Relatively few borrowers have taken advantage of it. MeasureOne found that fewer borrowers were using forbearances in the third quarter of 2020 (July, August, and September) compared to the previous three months (3.68% vs. 7.04%, respectively). It should be noted that many of the special abstentions were only available in 90-day increments.
A NerdWallet survey of 30 private lenders found that virtually all short-term forbearance requests in 2020 were granted.
- Ascent said 2.8% of its student loan portfolio requested emergency forbearance and 100% of those requests were approved.
- Among Funding U borrowers, less than 5% requested forbearance and 100% of those requests were approved.
- Splash Financial reported that 1.7% of its borrowers requested special forbearance and 93% were approved (borrowers were rejected if they did not provide the requested documents).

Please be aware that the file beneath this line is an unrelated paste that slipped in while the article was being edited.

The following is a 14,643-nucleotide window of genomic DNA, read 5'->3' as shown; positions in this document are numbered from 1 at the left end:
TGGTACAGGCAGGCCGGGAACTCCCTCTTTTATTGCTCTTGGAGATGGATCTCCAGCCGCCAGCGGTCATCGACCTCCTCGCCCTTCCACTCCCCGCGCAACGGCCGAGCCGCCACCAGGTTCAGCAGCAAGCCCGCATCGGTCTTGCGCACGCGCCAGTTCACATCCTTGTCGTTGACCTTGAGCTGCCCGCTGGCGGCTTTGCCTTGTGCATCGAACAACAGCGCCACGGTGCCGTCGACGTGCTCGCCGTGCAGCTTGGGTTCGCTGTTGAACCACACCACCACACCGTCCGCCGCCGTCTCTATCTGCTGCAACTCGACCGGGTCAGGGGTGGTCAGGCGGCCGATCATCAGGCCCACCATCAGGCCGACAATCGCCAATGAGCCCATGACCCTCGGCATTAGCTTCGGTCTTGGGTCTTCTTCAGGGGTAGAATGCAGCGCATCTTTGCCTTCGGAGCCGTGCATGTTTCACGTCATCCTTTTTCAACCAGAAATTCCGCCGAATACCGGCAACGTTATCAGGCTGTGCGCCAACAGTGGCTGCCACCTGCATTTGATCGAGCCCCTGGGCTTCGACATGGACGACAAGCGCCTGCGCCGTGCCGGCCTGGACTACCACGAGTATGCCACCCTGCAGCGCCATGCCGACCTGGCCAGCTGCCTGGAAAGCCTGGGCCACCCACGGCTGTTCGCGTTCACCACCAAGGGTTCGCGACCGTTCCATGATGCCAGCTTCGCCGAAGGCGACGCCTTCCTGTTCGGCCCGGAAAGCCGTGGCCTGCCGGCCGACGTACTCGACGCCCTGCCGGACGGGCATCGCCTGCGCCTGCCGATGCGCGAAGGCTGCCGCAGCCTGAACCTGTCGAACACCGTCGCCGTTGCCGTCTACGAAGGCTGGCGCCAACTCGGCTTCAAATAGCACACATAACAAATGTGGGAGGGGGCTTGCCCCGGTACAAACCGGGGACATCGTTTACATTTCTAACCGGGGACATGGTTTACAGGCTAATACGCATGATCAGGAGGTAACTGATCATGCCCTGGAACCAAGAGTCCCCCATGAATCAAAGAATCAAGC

Most lenders who responded to NerdWallet’s questionnaire said they do not currently report overdue accounts to collections, and among those who do, reporting rates are low. For example, Ascent reported that 0.9% of its portfolio went to collections.
Some of these special relief options continue until 2021, but several lenders have already canceled their programs.
In these cases, borrowers should rely on existing options. This usually means asking for regular abstentions that lenders already offer, which have limits (usually around 12 months, but some offer double). If you have private student loans, contact your lender to find out what they offer.
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